This summer, I've been doing a book study on Jennifer Serravallo's book, The Reading Strategies Book, lead by Crystal from Teaching Little Miracles.

If you've missed this book study, you can catch up with these links!
Getting Started
Goals 1 & 2: Emergent Reading and Engagment
Goals 3 & 4: Decoding and Fluency

Today, we are talking about Reading Comprehension....the end goal for our sweet readers!  Let's dive in!!  And read all the way through to catch a FREEBIE!
{affiliate links are included in this post}

Goal 5: Supporting Comprehension in Fiction: Plot and Setting

At the end of the day, we read as adults because we understand and enjoy what we are reading.  So, we want that for our kiddos too!  For me, comprehension has always been a struggle.  I am that reader who reads and rereads the same paragraph 3-4 times so I can understand it.  And I naturally pick easy fiction reads as an adult that I don't have to "think" too much about.  I know all the skills, but it's just something I didn't completely learn well until I started taking education classes as an adult.

So, that influenced me as a teacher.  I want my own kiddo and my firsties to understand what they are reading!  Here's a look at some of my favorite strategies from the plot and setting section of fiction comprehension.

Strategy 5.3: What's Most Essential

This is one of my go-to comprehension strategies in first grade!  In this strategy, kids tell the characters and setting and then summarize the beginning the middle and the end.  I usually use these graphic organizers from my guided reading packet, but I also love Serravallo's foldable she used too!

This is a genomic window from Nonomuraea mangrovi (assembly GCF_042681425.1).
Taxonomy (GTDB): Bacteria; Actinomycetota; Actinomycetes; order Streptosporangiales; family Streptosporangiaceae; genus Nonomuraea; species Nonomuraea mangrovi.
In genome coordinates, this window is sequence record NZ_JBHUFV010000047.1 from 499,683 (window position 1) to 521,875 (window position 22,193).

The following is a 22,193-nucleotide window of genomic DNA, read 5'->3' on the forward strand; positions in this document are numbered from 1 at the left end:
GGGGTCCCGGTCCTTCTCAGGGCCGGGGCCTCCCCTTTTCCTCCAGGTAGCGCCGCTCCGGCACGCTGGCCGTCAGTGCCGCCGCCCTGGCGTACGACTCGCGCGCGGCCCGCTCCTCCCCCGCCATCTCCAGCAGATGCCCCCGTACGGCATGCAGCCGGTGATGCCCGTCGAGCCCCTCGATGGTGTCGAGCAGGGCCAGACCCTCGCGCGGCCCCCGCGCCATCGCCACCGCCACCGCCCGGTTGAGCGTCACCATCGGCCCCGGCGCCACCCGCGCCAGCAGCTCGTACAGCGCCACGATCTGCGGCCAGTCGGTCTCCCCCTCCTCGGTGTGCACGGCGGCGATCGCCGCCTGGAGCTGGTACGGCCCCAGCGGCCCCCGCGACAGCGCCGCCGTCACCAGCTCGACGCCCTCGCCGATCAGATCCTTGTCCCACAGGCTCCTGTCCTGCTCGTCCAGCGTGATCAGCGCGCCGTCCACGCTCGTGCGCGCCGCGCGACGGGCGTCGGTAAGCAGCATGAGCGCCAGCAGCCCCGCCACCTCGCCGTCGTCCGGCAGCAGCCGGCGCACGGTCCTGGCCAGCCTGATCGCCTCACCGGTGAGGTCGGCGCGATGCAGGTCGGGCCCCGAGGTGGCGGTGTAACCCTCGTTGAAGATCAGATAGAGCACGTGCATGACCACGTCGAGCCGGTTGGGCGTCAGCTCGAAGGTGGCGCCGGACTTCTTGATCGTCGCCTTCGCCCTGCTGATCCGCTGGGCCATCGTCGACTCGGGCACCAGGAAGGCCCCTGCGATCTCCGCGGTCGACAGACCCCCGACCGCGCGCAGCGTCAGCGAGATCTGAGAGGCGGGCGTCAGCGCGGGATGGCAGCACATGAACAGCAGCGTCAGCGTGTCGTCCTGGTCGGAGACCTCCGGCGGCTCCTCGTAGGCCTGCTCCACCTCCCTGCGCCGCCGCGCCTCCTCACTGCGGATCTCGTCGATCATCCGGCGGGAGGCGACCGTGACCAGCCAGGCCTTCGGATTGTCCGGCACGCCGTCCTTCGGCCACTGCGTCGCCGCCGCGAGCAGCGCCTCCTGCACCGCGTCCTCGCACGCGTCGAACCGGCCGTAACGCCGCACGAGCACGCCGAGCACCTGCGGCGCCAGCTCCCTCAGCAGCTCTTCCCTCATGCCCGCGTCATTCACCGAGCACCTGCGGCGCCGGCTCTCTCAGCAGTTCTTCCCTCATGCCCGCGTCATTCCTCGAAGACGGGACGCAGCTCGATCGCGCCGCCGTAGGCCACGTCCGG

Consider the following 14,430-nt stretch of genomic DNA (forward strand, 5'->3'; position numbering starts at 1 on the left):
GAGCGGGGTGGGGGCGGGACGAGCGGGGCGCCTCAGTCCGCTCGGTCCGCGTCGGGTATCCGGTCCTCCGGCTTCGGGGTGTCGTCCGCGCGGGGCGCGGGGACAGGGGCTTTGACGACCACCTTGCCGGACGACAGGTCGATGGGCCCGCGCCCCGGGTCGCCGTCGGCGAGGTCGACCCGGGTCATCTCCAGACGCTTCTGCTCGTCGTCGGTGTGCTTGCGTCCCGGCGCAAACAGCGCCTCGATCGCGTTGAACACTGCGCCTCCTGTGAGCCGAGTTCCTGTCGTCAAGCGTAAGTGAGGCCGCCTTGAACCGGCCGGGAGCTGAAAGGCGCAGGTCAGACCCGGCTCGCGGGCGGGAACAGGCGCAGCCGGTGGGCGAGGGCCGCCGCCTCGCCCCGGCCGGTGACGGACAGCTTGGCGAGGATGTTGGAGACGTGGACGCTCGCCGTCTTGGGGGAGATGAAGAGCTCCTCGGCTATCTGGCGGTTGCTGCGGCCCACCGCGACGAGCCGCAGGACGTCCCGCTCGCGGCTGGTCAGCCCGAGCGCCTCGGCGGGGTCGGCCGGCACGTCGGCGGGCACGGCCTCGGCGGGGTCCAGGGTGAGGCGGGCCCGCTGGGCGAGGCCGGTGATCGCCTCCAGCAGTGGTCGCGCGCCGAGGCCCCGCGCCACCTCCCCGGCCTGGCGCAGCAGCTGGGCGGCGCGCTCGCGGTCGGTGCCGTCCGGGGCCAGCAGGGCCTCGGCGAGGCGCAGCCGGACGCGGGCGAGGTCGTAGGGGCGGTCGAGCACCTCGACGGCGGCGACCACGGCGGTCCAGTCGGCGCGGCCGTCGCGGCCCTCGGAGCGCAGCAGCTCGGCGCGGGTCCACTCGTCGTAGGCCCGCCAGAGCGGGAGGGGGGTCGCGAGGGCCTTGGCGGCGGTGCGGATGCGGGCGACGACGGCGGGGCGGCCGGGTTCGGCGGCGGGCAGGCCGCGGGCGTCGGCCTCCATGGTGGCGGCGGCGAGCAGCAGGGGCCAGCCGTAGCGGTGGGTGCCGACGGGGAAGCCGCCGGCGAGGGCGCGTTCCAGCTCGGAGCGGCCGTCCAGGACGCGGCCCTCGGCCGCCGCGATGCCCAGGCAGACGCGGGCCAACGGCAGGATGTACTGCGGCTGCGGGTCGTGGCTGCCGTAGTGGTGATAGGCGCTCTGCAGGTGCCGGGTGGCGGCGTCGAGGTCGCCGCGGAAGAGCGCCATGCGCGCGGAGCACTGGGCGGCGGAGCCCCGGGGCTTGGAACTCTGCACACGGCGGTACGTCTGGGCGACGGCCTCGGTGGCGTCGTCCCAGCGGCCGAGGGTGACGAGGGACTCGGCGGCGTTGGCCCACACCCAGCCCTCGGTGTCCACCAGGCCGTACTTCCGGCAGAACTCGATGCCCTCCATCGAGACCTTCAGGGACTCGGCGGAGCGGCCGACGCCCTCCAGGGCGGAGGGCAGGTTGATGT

What I love most about BME graphic organizers is they are the perfect scaffold for both sides of the spectrum.  I love the ease of differentiation with just one tool!

When I have kids that do not comprehend well, this organizer helps give them focus and order to retelling the story.

And when I have kids that comprehend so well that they want to give me every little detail in the story, this organizer helps them lock down on 3 major events from the story.  It gives them a way to think about the most important parts and filter out the supporting details.

Strategy 5.9: Who's Speaking

In this strategy, readers "try to have a mental picture of the people in the scene to keep track of who is speaking."  After all, if you can't figure out who saying what, you can't understand the story!  I have used this strategy in whole group reading before during our Wizard of Oz reading unit.  You can read about the "Who Said That?" whole group game we play in this blog post.

But I have not used this strategy much in guided reading--I have no idea why!!  In our Wizard of Oz game, we connected it to character traits and inferring.  But in guided reading, Serravallo suggests connecting this to comprehension of the plot--which I LOVE!

I loved the way she color coded the dialogue for the characters!

Goal 6: Supporting Comprehension in Fiction: Characters

Serravallo says,

"Underneath the umbrella of 'fiction comprehension,' I consider plot and setting to be first...and character to be a very close second."

In general, I think first grade teachers do a great job of identifying characters and a not-so-great job of understanding characters. #raisingmyhandtoo  In my mind, it's very easy for me to brush that aside for older grades to take care of.